Thursday, April 11, 2013

Emerging Markets: Credit Tightening and the 1837 US Recession

Lengthy rant here.

I found interesting this article from Bloomberg citing Michelle Gibley, a Charles Schwab international research director, as saying Brazil will be the first emerging market nation to raise interest rates.  This in turn she says will cause China to raise interest rates.  So if this happens, will it be any different than the 1837 US recession?

In 1836, to prevent the outflow of capital (gold) to the US, the Bank of England raised its key interest rates, which being the hegemon to the US, led to a a rise in US interest rate.  This was the exogenous influence on the US which lead to the recession of 1837.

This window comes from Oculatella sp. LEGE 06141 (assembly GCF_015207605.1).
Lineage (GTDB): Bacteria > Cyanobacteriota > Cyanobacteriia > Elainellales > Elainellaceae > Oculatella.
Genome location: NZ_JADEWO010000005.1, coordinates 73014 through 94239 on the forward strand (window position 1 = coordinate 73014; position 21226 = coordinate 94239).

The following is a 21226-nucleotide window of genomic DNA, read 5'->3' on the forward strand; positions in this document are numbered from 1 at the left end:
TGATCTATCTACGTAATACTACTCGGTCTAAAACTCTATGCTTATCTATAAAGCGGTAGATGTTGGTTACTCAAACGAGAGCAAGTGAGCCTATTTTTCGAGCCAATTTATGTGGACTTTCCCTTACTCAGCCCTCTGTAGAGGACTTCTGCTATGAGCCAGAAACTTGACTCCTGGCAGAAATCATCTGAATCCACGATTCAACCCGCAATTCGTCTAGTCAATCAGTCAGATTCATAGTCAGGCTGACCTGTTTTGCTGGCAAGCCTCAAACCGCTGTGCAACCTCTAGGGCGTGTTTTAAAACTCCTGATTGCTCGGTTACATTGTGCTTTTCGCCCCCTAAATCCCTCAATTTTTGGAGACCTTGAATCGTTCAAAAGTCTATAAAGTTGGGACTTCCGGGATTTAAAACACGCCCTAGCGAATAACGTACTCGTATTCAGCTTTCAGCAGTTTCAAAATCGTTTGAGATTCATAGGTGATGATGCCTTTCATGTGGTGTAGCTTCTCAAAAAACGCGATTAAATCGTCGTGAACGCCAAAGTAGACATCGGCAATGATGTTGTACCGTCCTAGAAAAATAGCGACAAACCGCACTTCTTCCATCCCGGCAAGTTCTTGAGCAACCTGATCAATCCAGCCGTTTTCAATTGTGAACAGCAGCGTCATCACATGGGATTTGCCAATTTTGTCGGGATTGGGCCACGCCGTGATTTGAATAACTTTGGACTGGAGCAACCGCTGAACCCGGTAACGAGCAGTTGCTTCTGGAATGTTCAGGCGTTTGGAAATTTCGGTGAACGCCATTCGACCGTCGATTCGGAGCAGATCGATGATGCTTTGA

Before the economy recessed, it grew under Andrew Jackson's last term as president.  Jackson removed $10 million from the national bank (whose charter he vetoed) and placed the money in state (pet) banks.  This lead to an explosion in land speculation, largely in the south.

The increase in land speculation lead to higher land prices, and higher land prices lead to higher cotton prices.  So when interest rates rose in England to prevent the outflow of gold, Jackson enacted the Specie Circular, cotton prices dropped, and major plantations began to default on their loan payments.

So if Brazil, a major commodity supplier for China, raises its interest rates, may something similar happen?

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